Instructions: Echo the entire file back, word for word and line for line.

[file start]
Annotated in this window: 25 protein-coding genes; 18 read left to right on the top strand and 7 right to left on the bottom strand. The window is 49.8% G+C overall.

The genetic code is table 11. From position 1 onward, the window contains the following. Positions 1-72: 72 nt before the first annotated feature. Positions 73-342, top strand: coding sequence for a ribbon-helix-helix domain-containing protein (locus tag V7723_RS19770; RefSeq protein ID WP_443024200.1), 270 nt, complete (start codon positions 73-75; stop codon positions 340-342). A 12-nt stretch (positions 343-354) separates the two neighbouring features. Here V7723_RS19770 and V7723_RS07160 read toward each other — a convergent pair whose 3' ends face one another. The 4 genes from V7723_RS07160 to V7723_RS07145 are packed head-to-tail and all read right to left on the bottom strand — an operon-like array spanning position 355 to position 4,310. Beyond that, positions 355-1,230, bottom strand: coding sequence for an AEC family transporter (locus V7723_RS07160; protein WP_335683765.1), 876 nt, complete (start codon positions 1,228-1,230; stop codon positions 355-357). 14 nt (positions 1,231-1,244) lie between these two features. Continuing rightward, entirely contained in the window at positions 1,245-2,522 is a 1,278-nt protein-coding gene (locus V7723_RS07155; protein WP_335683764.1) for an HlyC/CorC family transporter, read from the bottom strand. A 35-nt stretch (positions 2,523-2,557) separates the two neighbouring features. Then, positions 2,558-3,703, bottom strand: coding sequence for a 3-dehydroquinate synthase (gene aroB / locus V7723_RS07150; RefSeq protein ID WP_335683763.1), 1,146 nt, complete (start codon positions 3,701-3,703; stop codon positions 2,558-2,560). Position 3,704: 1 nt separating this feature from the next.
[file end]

Annotated in this window: 25 protein-coding genes; 18 read left to right on the top strand and 7 right to left on the bottom strand. The window is 49.8% G+C overall.

The genetic code is table 11. From position 1 onward, the window contains the following. Positions 1-72: 72 nt before the first annotated feature. Positions 73-342, top strand: coding sequence for a ribbon-helix-helix domain-containing protein (locus tag V7723_RS19770; RefSeq protein ID WP_443024200.1), 270 nt, complete (start codon positions 73-75; stop codon positions 340-342). A 12-nt stretch (positions 343-354) separates the two neighbouring features. Here V7723_RS19770 and V7723_RS07160 read toward each other — a convergent pair whose 3' ends face one another. The 4 genes from V7723_RS07160 to V7723_RS07145 are packed head-to-tail and all read right to left on the bottom strand — an operon-like array spanning position 355 to position 4,310. Beyond that, positions 355-1,230, bottom strand: coding sequence for an AEC family transporter (locus V7723_RS07160; protein WP_335683765.1), 876 nt, complete (start codon positions 1,228-1,230; stop codon positions 355-357). 14 nt (positions 1,231-1,244) lie between these two features. Continuing rightward, entirely contained in the window at positions 1,245-2,522 is a 1,278-nt protein-coding gene (locus V7723_RS07155; protein WP_335683764.1) for an HlyC/CorC family transporter, read from the bottom strand. A 35-nt stretch (positions 2,523-2,557) separates the two neighbouring features. Then, positions 2,558-3,703, bottom strand: coding sequence for a 3-dehydroquinate synthase (gene aroB / locus V7723_RS07150; RefSeq protein ID WP_335683763.1), 1,146 nt, complete (start codon positions 3,701-3,703; stop codon positions 2,558-2,560). Position 3,704: 1 nt separating this feature from the next.